Whether or not you believe in unicorns, you can't deny the existence of one very common mythical creature living amongst humans today. This creature can often be found snoozing on couches, fetching balls in the backyard, or haphazardly bruising shins with a wildly wagging tail. This creature is known as the "pit bull."
On Sunday, Sept. 28, Dr. Sophia Yin, one of the world's most respected and important veterinary behaviorists, committed suicide. She was 48. Dr. Yin was a pioneer in the field of force-free, positive-reinforcement dog training. It would be hard to understate her contribution to the world of humane pet care.
I've given my strange proclivities a lot of thought, and the only source of blame I can point to is my dad, Dr. Robert M. Miller, aka RMM, Bob, or "Doc." Most people assume that being the child of a veterinarian (a large and exotic vet, at that) isn't all that different from having a parent who's an MD, if they think about it at all.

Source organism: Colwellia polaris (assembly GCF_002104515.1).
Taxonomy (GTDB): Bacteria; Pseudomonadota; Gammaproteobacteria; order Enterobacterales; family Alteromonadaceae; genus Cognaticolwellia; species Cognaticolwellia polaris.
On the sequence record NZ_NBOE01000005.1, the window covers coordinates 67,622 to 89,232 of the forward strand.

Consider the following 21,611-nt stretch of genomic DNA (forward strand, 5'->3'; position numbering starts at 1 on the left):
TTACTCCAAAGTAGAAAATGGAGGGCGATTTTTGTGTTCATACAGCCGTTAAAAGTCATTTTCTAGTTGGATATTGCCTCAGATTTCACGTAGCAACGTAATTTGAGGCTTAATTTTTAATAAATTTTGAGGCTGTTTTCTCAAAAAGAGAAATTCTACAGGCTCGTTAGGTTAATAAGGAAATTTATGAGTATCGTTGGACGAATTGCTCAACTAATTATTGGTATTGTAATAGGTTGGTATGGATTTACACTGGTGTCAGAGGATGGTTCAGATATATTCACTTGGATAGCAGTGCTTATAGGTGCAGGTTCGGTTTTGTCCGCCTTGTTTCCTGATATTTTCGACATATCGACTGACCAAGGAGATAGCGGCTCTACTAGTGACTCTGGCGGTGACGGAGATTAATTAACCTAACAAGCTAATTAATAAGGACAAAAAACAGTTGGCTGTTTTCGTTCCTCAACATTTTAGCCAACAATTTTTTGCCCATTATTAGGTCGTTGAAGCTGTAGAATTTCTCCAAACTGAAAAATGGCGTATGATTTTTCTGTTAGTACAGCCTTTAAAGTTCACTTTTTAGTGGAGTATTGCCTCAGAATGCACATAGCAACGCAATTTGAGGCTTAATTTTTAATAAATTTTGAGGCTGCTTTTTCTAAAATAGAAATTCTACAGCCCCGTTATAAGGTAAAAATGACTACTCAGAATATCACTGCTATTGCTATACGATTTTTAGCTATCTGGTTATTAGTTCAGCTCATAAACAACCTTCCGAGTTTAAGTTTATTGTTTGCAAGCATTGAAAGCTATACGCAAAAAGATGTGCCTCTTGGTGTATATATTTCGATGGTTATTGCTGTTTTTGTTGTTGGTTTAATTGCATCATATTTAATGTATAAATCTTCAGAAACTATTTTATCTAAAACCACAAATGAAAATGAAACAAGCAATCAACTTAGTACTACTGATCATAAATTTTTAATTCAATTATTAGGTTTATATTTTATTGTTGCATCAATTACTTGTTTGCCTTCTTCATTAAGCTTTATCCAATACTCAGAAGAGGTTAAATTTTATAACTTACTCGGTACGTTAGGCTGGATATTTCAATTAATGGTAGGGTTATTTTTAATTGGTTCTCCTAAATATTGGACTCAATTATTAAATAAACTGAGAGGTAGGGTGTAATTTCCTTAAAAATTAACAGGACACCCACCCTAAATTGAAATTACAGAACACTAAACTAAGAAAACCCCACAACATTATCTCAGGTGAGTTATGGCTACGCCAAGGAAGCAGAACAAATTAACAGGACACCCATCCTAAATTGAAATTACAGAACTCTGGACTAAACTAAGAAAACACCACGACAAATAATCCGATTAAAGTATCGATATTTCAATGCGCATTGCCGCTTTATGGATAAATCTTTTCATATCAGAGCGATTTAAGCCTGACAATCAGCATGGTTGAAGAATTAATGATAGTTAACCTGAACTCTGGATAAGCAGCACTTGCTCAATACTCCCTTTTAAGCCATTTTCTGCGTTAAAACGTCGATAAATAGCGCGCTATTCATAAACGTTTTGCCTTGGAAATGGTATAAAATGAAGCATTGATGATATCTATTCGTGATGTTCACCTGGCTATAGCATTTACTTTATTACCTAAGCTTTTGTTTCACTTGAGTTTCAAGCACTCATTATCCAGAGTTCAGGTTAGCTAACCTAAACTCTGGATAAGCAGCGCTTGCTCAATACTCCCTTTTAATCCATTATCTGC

As a veterinarian in Hawaii, stem cell therapy has changed the way I practice medicine. Most people have heard of bone marrow or cord derived stem cells, but another form of stem cell therapy, called "adipose derived," or stem cells from fat (also known as adipose), is gaining momentum in the medical profession.